A final couple of notes... I have no hesitations about making, modifying and customizing my own gear. I have a part-time upholstery business and ample amount of sewing (erm, thread injecting) experience with both heavy and lightweight materials, as well as a collection of equipment with which to work. My primary handicap as a DIYer is simply finding enough time to work on my own projects.

    Finally... if you have any of you out there have any general advice on family backpacking and cutting weight... bring it on!

    Thanks all!


    p.s. You can also rest assured, we'll be doing test runs in the backyard and at the park in town with much of this gear before we just venture out cluelessly. My bigger concern right now is simply avoiding inadequate or unnecessary cash investment into outfitting everyone.
    Last edited by DHClark76; 05-01-2019 at 15:55.

  2. #2
    SilvrSurfr's Avatar
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    I would skip the integrated insulation idea and stick with underquilts or pads. If you want to experiment with that, experiment on yourself and not the kids.
    "A foolish consistency is the hobgoblin of little minds." Ralph Waldo Emerson

  3. #3
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    35* I would go with 5.0. I've had mine to the upper 20s and that seemed about the limit for me.


    Sent from my SM-G975U using Tapatalk

  4. #4
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    SilvrSurfr, thank you for responding but I think I may have put too much info out there and confused the question.

    First, just to assure anyone who may have got the wrong impression, I would never be so reckless as to experiment with my kids system on the trail.
    and I noted at the end of my post that we will be doing some back yard tests before we go out. What I didn't detail is that I have 3-mos. to dial this in.

    Second... I've already ruled out suspended UQs for the two youngest. The remaining question for me wasn't really whether to go with integrated insulation or another option but whether to permanently affix it or not.

    Third, permanently affixed or not... I'm curious if there's a consensus on what the minimum insulation amount should be.

    Finally... experimentation concerns aside (because that's not gonna happen) are there any reasons that a modular system would be a bad idea.

  5. #5
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    daneaustin3... That's the weight I've been going back and forth on. 3.6oz. vs 5.oz. I think my kids are all colder sleeper than I am so your preference is probably safer than mine. We'll have to test in out in the back yard. But before I commit to any purchases... are there any others out there who have thoughts on the minimum amount I should account for? Does anyone have an opinion on whether or not 5oz. would make the hammock uncomfortable and too warm for casual lounging during the day?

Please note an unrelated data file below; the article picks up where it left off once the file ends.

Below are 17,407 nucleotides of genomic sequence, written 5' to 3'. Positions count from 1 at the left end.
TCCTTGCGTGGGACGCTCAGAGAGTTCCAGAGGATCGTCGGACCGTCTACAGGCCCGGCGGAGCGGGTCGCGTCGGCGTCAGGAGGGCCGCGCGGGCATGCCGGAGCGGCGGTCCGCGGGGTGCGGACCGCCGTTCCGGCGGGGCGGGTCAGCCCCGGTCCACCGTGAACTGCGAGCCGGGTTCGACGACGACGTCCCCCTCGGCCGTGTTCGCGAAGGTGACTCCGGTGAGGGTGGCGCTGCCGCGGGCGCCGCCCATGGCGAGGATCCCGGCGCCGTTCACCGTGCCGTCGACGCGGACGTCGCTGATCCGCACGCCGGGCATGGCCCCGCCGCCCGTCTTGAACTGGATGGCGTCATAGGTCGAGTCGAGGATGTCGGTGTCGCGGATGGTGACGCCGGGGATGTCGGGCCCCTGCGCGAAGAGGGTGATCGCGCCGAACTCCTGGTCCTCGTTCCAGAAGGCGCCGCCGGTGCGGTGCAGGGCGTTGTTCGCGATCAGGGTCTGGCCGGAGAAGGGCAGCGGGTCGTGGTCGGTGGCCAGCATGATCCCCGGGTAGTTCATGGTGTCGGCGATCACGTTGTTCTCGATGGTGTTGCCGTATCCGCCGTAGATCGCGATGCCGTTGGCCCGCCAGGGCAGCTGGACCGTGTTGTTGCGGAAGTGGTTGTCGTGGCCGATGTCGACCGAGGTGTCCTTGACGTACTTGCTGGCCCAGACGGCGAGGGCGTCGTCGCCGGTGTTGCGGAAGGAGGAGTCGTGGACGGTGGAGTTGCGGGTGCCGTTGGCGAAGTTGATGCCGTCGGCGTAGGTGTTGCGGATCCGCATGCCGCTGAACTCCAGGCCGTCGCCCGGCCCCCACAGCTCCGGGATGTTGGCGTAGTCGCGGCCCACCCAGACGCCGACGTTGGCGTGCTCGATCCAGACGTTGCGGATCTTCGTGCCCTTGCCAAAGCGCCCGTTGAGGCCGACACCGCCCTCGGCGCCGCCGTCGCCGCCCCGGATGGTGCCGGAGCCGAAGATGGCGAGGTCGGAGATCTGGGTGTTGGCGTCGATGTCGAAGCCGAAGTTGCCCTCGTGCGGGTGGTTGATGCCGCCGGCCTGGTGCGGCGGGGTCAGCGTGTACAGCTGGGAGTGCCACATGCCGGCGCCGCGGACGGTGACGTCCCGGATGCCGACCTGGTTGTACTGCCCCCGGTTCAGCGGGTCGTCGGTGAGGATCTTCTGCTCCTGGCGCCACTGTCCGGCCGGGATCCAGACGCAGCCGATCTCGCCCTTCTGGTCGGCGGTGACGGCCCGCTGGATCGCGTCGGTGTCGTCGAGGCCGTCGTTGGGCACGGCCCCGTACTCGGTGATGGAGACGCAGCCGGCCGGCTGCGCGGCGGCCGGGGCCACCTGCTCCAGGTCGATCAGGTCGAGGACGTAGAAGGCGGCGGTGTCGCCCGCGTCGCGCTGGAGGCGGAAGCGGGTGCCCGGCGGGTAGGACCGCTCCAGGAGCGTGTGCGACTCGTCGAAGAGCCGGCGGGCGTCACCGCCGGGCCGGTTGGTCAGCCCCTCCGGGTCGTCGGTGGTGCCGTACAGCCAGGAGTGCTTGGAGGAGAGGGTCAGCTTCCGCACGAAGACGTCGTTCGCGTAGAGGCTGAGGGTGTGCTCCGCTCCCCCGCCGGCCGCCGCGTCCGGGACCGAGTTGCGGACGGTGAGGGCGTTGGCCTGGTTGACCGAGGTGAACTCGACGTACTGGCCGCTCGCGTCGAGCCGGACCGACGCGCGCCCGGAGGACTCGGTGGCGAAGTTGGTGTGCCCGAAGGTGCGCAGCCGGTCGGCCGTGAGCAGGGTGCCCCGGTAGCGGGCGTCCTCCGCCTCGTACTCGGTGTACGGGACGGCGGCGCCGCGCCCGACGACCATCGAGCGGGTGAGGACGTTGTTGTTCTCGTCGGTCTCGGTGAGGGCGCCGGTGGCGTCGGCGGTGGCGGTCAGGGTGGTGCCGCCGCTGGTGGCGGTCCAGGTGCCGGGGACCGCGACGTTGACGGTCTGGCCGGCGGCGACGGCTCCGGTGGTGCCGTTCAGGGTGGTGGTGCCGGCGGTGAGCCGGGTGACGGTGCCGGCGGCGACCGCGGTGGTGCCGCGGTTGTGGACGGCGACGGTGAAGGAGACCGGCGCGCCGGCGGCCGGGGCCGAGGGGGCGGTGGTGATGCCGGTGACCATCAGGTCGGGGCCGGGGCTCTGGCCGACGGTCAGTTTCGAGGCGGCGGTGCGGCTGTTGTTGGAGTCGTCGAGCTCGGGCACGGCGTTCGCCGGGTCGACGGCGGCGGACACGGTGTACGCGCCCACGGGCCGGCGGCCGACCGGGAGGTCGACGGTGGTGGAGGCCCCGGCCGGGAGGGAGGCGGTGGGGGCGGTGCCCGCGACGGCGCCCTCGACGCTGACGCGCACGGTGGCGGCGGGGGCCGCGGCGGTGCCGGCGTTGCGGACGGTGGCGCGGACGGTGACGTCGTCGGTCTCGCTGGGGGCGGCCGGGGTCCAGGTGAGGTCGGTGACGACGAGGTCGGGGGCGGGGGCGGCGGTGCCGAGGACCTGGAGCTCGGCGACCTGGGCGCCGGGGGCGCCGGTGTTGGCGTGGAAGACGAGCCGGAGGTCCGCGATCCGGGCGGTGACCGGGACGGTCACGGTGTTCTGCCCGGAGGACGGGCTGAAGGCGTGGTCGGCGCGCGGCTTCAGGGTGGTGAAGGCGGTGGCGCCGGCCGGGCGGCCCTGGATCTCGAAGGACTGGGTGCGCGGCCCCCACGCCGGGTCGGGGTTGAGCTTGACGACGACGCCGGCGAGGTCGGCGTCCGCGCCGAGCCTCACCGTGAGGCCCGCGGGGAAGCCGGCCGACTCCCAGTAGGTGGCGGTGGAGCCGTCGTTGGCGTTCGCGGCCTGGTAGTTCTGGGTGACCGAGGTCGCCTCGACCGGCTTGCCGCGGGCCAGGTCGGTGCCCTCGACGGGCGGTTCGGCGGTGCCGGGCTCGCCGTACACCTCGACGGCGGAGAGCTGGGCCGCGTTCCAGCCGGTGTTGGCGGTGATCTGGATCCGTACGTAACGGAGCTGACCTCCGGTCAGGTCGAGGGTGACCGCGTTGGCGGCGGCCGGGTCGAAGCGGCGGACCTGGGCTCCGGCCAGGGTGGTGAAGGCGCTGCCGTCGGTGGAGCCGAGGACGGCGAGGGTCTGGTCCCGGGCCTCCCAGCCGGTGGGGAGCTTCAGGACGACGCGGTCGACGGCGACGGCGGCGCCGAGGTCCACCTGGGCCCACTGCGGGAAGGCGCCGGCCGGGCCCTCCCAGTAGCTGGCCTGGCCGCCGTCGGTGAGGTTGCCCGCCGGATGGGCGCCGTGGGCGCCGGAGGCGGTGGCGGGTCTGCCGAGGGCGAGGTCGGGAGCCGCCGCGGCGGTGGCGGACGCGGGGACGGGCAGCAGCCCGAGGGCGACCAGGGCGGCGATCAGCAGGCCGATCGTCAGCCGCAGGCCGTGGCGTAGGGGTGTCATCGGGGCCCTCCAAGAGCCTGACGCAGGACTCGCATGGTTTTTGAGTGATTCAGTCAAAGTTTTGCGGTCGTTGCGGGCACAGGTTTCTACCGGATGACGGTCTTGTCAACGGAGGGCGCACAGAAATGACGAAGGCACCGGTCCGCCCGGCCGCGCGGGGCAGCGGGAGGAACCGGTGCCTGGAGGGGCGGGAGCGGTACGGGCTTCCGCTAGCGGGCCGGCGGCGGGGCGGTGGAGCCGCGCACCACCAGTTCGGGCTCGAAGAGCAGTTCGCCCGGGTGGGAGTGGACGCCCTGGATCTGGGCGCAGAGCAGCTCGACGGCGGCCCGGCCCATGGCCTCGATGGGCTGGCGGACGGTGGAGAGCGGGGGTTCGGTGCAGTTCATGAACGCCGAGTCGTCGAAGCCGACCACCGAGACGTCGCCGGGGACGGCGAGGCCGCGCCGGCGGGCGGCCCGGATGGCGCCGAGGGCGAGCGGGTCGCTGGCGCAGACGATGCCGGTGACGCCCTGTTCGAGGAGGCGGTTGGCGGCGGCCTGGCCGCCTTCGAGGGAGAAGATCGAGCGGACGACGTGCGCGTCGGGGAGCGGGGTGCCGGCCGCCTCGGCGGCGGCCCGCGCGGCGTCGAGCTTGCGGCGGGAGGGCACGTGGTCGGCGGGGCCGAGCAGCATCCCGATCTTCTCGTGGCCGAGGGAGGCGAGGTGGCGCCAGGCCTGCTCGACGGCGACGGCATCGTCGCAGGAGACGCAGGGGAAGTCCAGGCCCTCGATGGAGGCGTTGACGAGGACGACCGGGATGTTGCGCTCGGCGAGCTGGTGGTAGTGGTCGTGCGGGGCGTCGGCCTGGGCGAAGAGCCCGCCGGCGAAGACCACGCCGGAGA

6. #6
    SilvrSurfr's Avatar
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    Quote Originally Posted by DHClark76 View Post
    Second... I've already ruled out suspended UQs for the two youngest. The remaining question for me wasn't really whether to go with integrated insulation or another option but whether to permanently affix it or not.

    Third, permanently affixed or not... I'm curious if there's a consensus on what the minimum insulation amount should be.
    I''m just saying that you shouldn't consider "permanently affixed" insulation. There's only one vendor that makes "permanently affixed" insulation - Sheltowee.

    https://shellhammocks.com/

    I would say they're not very popular, because the idea of "permanently affixed" insulation (I don't know how that is different from integrated insulation, but maybe you do), is a niche concept at best. You'll be going into an area where there's not a lot of guidance because people don't DIY "permanently affixed" or integrated insulation. I think the main reasons they don't do it are a)the insulation one requires will vary - you probably don't want to take 0* insulation for a 60* trip; and b) it is difficult to sew a pocket or whatever to hold that insulation that won't weaken the integrity of the hammock, and even more difficult to make a pocket that could hold varying amounts of insulation (i.e., making a pocket where you could put interchangeable quilts). There is no vendor that makes anything like that because it is too hard to do. If you made the pocket big enough for a 0* quilt, it would be too big for a 40* quilt, etc.

    Hence, I'd say you're better off sticking with a basic underquilt. I started with a 20* UQ & TQ, and when I was familiar with that, I then got a 0* TQ & UQ, and later a 40* TQ & UQ. I think you're better off going with a pad to start, but then get the younger kids a suspended underquilt, because the alternatives are not pleasant. There is no reason to reinvent the wheel - people have been using pads, then moving to underquilts, for years.